Whilst it is perhaps odd to think about things in these terms perhaps consider what would happen if you ended up in the worst of disputes with your landlord, do you believe that the agreement would be crystal clear if things turned nasty? Are verbal undertakings or commitments documented and would someone else agree with them if they are not?
In terms of repair it may be that the lease asks you ‘repair, replace or renew’ regardless of current condition. Would you be happy to give your landlord a ‘new’ property back at the end of the agreement?
Sometimes work needs to be undertaken to alter or fit out the building, it is important that this is managed and documented appropriately to ensure you dont breach a clause precluding alterations and to minimise financial pain at the end of the agreement.
3. Ensure you comply and ensure your landlord does too
Once you know what you are agreeing to do, make sure you do it. Sounds simple but often people dont for a number of reasons. Their business focus takes over, they get busy or they simply forget – make sure you comply because, in many cases, you may find yourself with a large bill!
Some agreements contain clauses that allow a landlord to come in and execute works on your behalf and recharge you. I have yet to see a landlord or agent who will be super competitive when it comes to work undertaken in this nature – add in the inevitable management fee and markup and things can get very rediculous equally as quickly! If things get very serious and the breach of a repairing clause warrants it this can create a situation where the landlord can legally terminate your agreement or take possession of your site – neither are desirable.
If you are paying a service charge for maintenance works understand what these are, the frequency and so on. Obligations often run two ways and are reciprocal so knowing what your landlord should be doing and when can ensure your buisiness can operate from an optimal trading environment.
If the service charge relates to legal compliance issues it is even more important to ensure this work is being undertaken in a timely and prompt manner to ensure a safe and healthy environment for you to trade.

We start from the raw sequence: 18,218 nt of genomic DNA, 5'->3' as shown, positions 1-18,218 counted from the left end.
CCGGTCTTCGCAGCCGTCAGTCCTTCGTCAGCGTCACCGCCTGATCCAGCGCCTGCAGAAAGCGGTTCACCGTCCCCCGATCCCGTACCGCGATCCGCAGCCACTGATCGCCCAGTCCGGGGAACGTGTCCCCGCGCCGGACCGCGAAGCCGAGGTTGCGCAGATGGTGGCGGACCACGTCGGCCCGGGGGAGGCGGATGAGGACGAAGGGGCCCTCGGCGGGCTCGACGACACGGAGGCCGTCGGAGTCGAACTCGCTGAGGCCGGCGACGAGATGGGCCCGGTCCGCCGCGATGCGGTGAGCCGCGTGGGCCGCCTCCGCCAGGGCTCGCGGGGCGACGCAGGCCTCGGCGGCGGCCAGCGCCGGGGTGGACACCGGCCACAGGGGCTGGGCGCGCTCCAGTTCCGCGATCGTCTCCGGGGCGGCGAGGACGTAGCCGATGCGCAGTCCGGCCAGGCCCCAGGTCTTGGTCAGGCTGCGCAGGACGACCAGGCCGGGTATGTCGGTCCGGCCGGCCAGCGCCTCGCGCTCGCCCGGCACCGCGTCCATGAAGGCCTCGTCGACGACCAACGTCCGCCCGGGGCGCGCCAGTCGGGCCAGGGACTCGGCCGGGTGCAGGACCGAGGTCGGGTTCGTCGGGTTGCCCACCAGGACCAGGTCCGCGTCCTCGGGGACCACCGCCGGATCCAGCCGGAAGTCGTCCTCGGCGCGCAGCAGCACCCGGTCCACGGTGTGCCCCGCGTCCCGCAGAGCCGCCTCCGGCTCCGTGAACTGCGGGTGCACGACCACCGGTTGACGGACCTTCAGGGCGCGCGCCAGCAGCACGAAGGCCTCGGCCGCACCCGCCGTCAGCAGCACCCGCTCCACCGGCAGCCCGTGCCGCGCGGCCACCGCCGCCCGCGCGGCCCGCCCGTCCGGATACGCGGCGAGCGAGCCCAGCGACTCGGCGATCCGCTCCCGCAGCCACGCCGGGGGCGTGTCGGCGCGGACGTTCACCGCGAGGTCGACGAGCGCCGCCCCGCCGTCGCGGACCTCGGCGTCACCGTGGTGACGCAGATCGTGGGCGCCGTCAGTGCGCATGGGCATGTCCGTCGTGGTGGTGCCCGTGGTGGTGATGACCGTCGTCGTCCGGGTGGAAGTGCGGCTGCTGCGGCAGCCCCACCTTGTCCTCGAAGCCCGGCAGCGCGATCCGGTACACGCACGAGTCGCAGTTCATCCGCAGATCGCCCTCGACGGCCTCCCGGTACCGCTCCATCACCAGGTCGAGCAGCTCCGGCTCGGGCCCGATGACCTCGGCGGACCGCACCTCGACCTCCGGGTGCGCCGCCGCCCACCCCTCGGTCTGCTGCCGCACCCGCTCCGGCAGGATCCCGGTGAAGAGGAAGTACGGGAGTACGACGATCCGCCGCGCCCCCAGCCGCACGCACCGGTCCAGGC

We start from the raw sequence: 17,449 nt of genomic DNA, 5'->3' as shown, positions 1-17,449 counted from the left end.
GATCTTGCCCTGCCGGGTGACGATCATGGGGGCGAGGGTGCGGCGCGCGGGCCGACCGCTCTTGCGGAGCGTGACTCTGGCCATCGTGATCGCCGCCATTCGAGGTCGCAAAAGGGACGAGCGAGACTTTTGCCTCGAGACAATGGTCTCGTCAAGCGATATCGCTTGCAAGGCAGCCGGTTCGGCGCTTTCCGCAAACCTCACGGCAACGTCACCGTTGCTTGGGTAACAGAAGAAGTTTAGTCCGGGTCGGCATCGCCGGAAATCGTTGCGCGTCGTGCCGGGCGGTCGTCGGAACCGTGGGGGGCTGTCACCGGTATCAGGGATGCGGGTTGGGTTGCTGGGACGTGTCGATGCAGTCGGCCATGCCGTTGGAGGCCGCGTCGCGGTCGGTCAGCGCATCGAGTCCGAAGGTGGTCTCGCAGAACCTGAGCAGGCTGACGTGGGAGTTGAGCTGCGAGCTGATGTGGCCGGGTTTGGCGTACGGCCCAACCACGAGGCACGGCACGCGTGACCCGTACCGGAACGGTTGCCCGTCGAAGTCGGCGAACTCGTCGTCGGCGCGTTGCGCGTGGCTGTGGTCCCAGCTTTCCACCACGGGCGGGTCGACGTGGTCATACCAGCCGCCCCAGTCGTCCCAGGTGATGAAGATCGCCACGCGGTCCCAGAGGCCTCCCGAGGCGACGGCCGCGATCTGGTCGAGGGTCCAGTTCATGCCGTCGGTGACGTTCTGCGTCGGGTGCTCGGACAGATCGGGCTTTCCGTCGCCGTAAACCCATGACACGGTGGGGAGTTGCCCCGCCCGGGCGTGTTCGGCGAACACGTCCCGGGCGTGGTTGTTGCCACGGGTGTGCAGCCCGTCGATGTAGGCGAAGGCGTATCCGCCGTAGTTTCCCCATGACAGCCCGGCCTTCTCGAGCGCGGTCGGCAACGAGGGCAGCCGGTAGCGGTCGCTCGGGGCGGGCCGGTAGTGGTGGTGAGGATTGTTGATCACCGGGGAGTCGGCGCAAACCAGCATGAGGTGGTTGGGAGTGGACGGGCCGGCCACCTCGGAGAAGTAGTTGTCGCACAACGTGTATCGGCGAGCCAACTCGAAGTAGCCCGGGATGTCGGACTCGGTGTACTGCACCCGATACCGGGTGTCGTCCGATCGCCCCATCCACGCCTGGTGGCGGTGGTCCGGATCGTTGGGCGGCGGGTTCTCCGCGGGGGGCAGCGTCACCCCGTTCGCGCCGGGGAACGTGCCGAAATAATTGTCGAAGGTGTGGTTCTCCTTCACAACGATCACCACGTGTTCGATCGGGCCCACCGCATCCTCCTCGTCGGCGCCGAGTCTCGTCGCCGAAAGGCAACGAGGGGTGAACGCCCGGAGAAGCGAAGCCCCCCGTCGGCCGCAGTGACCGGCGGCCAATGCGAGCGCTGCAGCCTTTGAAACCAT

4. Ensure you have a happy ending
As we said earlier always consider how you would like the day after your last day of occupation to be? Would you like to ensure you are delivering up the property in a manner that is acceptable to your landlord. By doing so you will be walking away without any ongoing liabilities and in turn not be leaving your landlord in a less than favourable position either.
Whilst it is not a well-known thing Commercial Landlords can apply a legal mechanism of ‘mesne profit’ which effectively is the losses sustained due to the state of the property at the end of the agreement. This means any loss of rental income can be claimed from an outgoing tenant – not an ideal situation to be in.
5. Start as you mean to go on
By understanding, in the round, not only the responsibilities you are signing up to but also the liabilities you are taking on you will be able to focus on delivering your business objectives from the building you occupy.
By giving a little consideration to the financial and operational consequences you may face going forwards you will ensure that you are not faced with a huge bill or legal battle during or at the end of your agreement.
By going in blind or on a hurry you may find yourself in a huge mess distracting you away from your core business and adding a great deal of stress to an already stressful situation
GWE specialise in assisting commercial tenants during negotiation ‘Pre Lease’ stages. We also represent many commercial tenants with interim schedules, licenses to alter and enforcement of repairing obligations.
Finally, we are often involved in evaluating and responding to terminal schedules of disrepair to ensure any claim is settled in an effective and appropriate manner.